True story There is a large homebuilder who is basically just a management company. The CG license is held by another company that sub contracts the actual trades. The contracts require all subs to abide by all applicable safety laws, insurance etc. The main company is isolated from the liability as well as 2 company's worth of lawyers can do. Someone gets hurt on the job and sues the parent company (deepest pocket) over safety violations the injured man's company did not observe. The justification was that the managers of the parent company tried to enforce established safety rules so they had accepted liability when the actions were not taken. OK we all want to see an injured guy get taken care of but the offshoot is they are now contemplating totally backing away from bringing up any safety issue that doesn't directly affect the parent company's employees to limit liability. The job supers want a safe job site but trying to actually enforce the rules exposes them to liability. What a twisted world we have created. No good deed goes unpunished.
Greg, That sounds really crooked if you ask me. I was under the impression that whoever owned the worksite was responsible for all that worked on it. Mind you you'll always get people that try and negate thier responsibilities in any way that they can, especially if it means they can't be touched by the law.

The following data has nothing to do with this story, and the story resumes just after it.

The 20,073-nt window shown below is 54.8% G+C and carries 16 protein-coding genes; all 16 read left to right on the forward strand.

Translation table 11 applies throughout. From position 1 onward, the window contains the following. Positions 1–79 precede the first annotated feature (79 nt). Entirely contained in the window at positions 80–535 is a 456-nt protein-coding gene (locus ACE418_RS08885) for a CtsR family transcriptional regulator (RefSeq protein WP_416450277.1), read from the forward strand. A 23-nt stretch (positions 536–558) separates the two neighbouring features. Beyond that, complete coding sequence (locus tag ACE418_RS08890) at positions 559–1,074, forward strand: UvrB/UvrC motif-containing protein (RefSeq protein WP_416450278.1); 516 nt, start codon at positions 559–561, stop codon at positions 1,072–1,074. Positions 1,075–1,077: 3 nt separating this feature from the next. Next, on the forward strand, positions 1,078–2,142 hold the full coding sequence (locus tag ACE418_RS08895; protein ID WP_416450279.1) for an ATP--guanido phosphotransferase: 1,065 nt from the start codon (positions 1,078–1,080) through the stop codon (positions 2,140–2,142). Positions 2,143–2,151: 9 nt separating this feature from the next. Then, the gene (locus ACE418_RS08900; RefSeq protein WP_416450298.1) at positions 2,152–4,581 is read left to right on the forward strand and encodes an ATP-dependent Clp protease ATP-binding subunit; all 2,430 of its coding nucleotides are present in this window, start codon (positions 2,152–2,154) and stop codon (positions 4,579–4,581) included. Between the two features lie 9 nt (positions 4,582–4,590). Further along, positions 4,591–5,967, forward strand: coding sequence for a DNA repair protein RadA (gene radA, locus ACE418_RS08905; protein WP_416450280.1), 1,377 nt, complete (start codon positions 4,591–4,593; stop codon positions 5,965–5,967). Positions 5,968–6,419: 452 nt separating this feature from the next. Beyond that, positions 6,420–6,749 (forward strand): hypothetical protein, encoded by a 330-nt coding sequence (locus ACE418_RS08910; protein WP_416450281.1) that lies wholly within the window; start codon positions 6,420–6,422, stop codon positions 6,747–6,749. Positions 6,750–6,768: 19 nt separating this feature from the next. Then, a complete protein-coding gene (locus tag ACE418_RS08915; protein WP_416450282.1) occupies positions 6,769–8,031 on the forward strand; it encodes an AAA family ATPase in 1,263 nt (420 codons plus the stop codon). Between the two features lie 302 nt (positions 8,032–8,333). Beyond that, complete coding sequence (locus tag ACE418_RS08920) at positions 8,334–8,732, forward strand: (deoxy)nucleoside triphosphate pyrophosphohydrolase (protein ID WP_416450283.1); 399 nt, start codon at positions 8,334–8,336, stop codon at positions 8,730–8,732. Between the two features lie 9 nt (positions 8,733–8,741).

When you are dealing with OSHA the responsibility really lies with the employer.
The relationship between most "management company" home builders is closer to that of a home owner than an employer. They have an intervening general contracting company that holds the GC license and pulls the permits. The trade contractor hires the workers and is really the employer of record. The "builder" only manages the contractors. The contracts for both the GC and the management company say the trade company is responsible for obeying all applicable laws.
Obviously even 2 levels of separation between the worker and the management company is not enough if they have the deep pocket. The significant legal issue here is that the management company tried to make a safer work site and that action alone seemed to mean they assumed liability. If the management company did not train the managers and they just walked around, oblivious to the hazards, they would not have been liable for the trade not following the law.
[This message has been edited by gfretwell (edited 11-30-2005).]
It's been a long time since I lived where they have snow and even longer since I had a sidewalk but I seem to remember it went something like, if you shovel it, you are responsible for any ice that forms. If you let nature take it's course you have no liability. Usually you don't own the land under the sidewalk.